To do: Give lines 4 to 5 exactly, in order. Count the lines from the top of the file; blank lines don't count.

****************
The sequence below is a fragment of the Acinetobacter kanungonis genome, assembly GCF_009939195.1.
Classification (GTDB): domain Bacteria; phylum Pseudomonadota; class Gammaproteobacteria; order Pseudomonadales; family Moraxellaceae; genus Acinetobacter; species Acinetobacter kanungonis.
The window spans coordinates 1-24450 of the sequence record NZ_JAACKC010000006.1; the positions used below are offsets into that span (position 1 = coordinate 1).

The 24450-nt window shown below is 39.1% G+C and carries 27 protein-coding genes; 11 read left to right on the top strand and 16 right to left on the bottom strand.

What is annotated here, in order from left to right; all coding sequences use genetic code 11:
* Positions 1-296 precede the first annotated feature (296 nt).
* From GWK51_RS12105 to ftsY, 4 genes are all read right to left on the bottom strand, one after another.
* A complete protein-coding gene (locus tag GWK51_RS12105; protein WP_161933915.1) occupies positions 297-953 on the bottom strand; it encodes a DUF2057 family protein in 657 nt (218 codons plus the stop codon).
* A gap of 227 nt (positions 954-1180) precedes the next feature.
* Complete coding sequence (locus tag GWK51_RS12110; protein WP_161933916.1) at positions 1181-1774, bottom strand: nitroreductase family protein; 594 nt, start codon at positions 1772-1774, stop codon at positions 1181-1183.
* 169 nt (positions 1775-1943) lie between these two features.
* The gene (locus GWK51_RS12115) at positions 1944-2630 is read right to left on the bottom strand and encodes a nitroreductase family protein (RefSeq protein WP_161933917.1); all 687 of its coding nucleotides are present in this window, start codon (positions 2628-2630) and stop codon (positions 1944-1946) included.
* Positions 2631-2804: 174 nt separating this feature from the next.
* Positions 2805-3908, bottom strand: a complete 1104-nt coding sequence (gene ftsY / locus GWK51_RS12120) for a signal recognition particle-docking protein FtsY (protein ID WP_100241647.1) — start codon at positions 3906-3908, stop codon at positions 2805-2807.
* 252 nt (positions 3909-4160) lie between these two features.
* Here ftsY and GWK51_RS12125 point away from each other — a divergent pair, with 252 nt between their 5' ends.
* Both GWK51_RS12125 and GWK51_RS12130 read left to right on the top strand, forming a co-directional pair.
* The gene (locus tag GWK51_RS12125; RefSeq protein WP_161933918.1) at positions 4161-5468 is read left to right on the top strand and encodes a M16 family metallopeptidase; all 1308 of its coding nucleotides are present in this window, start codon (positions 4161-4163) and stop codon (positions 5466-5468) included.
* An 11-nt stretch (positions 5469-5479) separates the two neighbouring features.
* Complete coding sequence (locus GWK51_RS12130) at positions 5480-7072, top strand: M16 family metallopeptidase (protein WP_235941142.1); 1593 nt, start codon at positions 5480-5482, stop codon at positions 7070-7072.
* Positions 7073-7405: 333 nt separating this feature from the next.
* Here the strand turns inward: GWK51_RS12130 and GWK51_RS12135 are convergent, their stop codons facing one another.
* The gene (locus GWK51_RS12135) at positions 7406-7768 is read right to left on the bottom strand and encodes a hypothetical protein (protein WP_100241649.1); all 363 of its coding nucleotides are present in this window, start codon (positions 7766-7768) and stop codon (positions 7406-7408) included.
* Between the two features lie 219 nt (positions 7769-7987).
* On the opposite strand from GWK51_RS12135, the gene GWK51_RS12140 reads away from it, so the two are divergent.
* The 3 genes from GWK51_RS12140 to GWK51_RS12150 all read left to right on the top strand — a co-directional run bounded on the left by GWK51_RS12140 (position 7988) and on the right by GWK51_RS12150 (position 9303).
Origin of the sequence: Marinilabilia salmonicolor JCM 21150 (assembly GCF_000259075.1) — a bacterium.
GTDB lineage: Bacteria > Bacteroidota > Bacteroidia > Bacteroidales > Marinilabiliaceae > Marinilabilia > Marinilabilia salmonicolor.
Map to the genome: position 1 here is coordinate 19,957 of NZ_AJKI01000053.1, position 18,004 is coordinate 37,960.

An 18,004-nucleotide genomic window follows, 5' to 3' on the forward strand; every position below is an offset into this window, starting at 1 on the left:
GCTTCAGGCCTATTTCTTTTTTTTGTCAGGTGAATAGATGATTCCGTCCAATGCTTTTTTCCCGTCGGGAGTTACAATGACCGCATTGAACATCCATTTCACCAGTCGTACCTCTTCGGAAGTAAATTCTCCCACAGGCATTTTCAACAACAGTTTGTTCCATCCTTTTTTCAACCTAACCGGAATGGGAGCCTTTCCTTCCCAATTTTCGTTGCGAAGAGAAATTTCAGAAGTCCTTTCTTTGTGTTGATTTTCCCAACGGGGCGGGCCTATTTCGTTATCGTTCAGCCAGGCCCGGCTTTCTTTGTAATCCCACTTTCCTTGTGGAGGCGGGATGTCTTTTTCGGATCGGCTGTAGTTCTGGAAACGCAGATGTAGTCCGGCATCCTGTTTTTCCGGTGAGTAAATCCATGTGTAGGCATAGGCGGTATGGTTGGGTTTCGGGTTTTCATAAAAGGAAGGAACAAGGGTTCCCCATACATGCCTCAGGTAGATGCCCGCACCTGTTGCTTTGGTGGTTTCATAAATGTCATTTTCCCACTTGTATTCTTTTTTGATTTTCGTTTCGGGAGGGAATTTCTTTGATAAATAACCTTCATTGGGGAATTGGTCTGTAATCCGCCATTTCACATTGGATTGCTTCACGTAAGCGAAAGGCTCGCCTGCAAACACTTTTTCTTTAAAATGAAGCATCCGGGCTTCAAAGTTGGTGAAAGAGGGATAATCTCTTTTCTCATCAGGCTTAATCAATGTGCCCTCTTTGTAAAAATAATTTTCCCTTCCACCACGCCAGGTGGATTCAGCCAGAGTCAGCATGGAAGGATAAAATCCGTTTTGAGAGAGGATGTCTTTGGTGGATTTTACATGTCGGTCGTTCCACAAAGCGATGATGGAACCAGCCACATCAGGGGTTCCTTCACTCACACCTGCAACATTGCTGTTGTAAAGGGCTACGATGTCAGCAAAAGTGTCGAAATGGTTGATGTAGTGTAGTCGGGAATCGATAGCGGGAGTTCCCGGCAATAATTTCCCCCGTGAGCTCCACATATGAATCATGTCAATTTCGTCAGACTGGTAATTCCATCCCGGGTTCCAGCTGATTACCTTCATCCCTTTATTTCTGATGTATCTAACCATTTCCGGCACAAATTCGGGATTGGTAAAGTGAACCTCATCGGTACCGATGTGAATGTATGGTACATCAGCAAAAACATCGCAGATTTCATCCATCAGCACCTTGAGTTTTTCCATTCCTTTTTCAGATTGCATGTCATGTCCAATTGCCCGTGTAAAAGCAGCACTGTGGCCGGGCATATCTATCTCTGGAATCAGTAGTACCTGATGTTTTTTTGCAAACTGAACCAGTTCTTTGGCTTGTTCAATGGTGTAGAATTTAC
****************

The 24450-nt window shown below is 39.1% G+C and carries 27 protein-coding genes; 11 read left to right on the top strand and 16 right to left on the bottom strand.

What is annotated here, in order from left to right; all coding sequences use genetic code 11: